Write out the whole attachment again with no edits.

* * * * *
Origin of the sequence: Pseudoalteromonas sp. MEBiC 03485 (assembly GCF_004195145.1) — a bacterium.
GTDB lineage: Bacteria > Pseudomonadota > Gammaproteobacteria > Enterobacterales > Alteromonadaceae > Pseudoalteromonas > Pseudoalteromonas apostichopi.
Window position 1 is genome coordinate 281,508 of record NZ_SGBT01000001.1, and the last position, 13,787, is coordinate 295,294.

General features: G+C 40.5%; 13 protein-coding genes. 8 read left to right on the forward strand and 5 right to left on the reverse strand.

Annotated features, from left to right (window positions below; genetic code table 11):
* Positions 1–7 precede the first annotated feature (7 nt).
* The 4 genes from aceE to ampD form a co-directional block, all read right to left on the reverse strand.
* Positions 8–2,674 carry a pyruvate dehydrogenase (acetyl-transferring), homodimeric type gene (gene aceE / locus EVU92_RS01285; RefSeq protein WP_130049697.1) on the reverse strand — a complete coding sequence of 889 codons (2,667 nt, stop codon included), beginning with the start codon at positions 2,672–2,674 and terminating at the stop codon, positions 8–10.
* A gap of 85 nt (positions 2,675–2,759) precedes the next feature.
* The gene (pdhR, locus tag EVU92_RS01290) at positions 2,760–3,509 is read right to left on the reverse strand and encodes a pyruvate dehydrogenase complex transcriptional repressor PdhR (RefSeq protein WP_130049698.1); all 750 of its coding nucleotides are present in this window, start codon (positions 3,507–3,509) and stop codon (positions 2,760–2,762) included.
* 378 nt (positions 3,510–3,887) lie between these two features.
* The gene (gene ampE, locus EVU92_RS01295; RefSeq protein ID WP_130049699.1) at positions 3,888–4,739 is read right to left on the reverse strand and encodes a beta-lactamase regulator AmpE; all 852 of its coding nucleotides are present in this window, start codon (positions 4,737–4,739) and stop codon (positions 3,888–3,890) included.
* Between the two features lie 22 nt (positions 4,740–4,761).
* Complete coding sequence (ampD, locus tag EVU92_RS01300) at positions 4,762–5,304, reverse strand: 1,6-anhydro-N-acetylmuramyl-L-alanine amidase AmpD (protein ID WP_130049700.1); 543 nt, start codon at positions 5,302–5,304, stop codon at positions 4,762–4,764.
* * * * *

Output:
Origin of the sequence: Pseudoalteromonas sp. MEBiC 03485 (assembly GCF_004195145.1) — a bacterium.
GTDB lineage: Bacteria > Pseudomonadota > Gammaproteobacteria > Enterobacterales > Alteromonadaceae > Pseudoalteromonas > Pseudoalteromonas apostichopi.
Window position 1 is genome coordinate 281,508 of record NZ_SGBT01000001.1, and the last position, 13,787, is coordinate 295,294.

General features: G+C 40.5%; 13 protein-coding genes. 8 read left to right on the forward strand and 5 right to left on the reverse strand.

Annotated features, from left to right (window positions below; genetic code table 11):
* Positions 1–7 precede the first annotated feature (7 nt).
* The 4 genes from aceE to ampD form a co-directional block, all read right to left on the reverse strand.
* Positions 8–2,674 carry a pyruvate dehydrogenase (acetyl-transferring), homodimeric type gene (gene aceE / locus EVU92_RS01285; RefSeq protein WP_130049697.1) on the reverse strand — a complete coding sequence of 889 codons (2,667 nt, stop codon included), beginning with the start codon at positions 2,672–2,674 and terminating at the stop codon, positions 8–10.
* A gap of 85 nt (positions 2,675–2,759) precedes the next feature.
* The gene (pdhR, locus tag EVU92_RS01290) at positions 2,760–3,509 is read right to left on the reverse strand and encodes a pyruvate dehydrogenase complex transcriptional repressor PdhR (RefSeq protein WP_130049698.1); all 750 of its coding nucleotides are present in this window, start codon (positions 3,507–3,509) and stop codon (positions 2,760–2,762) included.
* 378 nt (positions 3,510–3,887) lie between these two features.
* The gene (gene ampE, locus EVU92_RS01295; RefSeq protein ID WP_130049699.1) at positions 3,888–4,739 is read right to left on the reverse strand and encodes a beta-lactamase regulator AmpE; all 852 of its coding nucleotides are present in this window, start codon (positions 4,737–4,739) and stop codon (positions 3,888–3,890) included.
* Between the two features lie 22 nt (positions 4,740–4,761).
* Complete coding sequence (ampD, locus tag EVU92_RS01300) at positions 4,762–5,304, reverse strand: 1,6-anhydro-N-acetylmuramyl-L-alanine amidase AmpD (protein ID WP_130049700.1); 543 nt, start codon at positions 5,302–5,304, stop codon at positions 4,762–4,764.